While I was in North Carolina visiting my family, my mom and I decided to go check out the Brown Mountian Lights. I had heard of the phenomenon often growing up as it was a semi-local legend known in North Carolina. Even though it was a few hours drive from where I grew up, I never ventured up there to experience the phenomenon.
For those of y’all who aren’t familiar with the Brown Mountian Lights, I will take this moment to explain what it is. Brown Mountian is located in western North Carolina near Boone. The lights have been observed since the 1200’s. The lights are balls of lights that form on the side of the mountain and then rise above mountain where they flash in different colors before fading away. The Cherokee Indians in the area first reported the lights after a battle took place with another clan. The Cherokee theorized that it was the spouses of warriors looking for their loved ones after the battle. Later on, the legend would change to a young bride looking for her groom who died on their wedding day or a mother looking for her children lost in the woods.
As the years went on people tried to explain away the phenomenon by saying that it was cars, trains, or even swamp gas that is reflected of different surfaces. Thanks to the power of nature, those suggestions proved to not be the cause of the lights. In 1922 a flood caused most of the roads and railroads in the area to be out of use for a while. While they were out of use, residents in the area still observed the lights forming on Brown Mountian.
When Mom and I went there we had an interesting adventure. We decided to take Cujo (my German Shephard/ Wolf mix dog that lives with Mom) and Kismet (Dad’s chihuahua/ dachshund mix dog that now lives with Mom) with us. I found Brown Mountian on Google maps and it showed the overlook, so I assumed that was the pin for the overlook area. After driving up there we realized that Google Maps is an evil joke in the mountains. We ended up on a one-lane dirt road with a raging river by the road when it happily announced: “You have reached your destination”. Not only were we not at the overlook but we had no cell service.
So we retraced our steps but ended up getting lost trying to find cell service. Out of desperation, we stopped at a stranger’s house because they were sitting on their front porch. I know I freaked them out because we were random people showing up at 10:30pm asking for directions back to Lenoir where we could figure out how to get to Brown Mountian or home. They gave us directions and then immediately brought out their three big pit bulls. As we were following their directions, we found a magical intersection that had full cell service but if you went two feet in either direction, you would lose all signal again. We turned around after losing signal again and parked at the intersection. We decided to try one last time to find Brown Mountian before heading back to Mom’s house.
Thankfully I found the location of the overlook on a website and then was able to find it on Google Maps. The overlook was surprisingly larger than I was expecting. I found out afterward that the overlook was built to attract more visitors to Brown Mountian. After parking, I checked out the info board about Brown Mountian.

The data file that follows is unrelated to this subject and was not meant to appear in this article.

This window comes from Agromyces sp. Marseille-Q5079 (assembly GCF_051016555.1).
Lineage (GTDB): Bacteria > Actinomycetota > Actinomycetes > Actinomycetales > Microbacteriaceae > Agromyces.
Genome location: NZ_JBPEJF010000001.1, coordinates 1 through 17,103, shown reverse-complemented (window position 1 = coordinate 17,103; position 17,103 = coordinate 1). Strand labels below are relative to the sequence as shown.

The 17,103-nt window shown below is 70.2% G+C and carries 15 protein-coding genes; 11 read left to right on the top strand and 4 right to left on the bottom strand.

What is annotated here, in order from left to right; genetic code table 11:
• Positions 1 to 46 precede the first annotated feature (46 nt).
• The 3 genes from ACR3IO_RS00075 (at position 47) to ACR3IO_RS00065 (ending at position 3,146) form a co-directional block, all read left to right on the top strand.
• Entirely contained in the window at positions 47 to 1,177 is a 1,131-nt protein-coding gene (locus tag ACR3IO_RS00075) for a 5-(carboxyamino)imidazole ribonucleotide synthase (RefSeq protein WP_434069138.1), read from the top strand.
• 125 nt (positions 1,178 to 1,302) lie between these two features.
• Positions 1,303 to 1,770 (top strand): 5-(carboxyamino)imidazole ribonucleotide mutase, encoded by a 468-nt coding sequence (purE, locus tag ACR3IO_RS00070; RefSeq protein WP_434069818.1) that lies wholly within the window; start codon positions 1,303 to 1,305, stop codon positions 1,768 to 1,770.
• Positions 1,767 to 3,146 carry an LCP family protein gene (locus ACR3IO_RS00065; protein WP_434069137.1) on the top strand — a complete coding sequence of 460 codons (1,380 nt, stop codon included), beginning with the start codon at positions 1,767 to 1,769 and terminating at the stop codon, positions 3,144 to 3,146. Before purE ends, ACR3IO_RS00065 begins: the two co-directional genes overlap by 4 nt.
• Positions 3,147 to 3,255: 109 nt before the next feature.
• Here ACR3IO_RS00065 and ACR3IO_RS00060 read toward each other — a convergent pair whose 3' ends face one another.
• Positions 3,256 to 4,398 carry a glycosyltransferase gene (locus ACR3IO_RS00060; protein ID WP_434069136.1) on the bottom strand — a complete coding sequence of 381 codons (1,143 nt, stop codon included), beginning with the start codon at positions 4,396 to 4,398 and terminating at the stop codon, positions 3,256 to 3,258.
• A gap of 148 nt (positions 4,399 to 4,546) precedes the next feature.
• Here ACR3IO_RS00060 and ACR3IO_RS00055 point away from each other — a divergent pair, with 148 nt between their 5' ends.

Turns out we arrived at the wrong time to see the lights clearly. It is recommended that visitors come when the leaves have already fallen and when it’s a new moon out. Not only were all the leave on the trees when we arrived but it was a full moon. Oops. But we still stayed to see if we could see anything. We both saw tiny pinpricks of lights on the side of the mountain but they were so small and quick it was hard to tell if we were really seeing them or if it was our eyes playing tricks on us.
We were wondering if that was supposed to be what everyone else saw or not. I pulled out my phone to see if there were pictures or videos from other visitors witnessing the lights. I found a video on youtube that showed the lights. I was showing it to Mom when she said: “Look!”. I looked up and noticed a hazy glowing area on the mountain in the same place as the lights were in the video! We used binoculars to try and look at the area better. It didn’t look like fog or a cloud and it glowed brightly for about 15 to 20 minutes before fading away. I didn’t even think to take any pictures of it. I was enjoying watching it too much to think about documenting it. It wasn’t the balls of lights that the video showed and other people talked about but I wonder if it was because the trees still had their leaves and that blocked the balls of light themselves.
I hope to go back either later this year or next year when the leaves have fallen and it’s a new moon to try to see the lights. If you have seen the lights please let me know. If you go to see them, I ask that you please respect the area. There is a lot of graffiti there (oddly a large part of it is religious graffiti). I would hate for the overlook to be closed down because people couldn’t respect the area.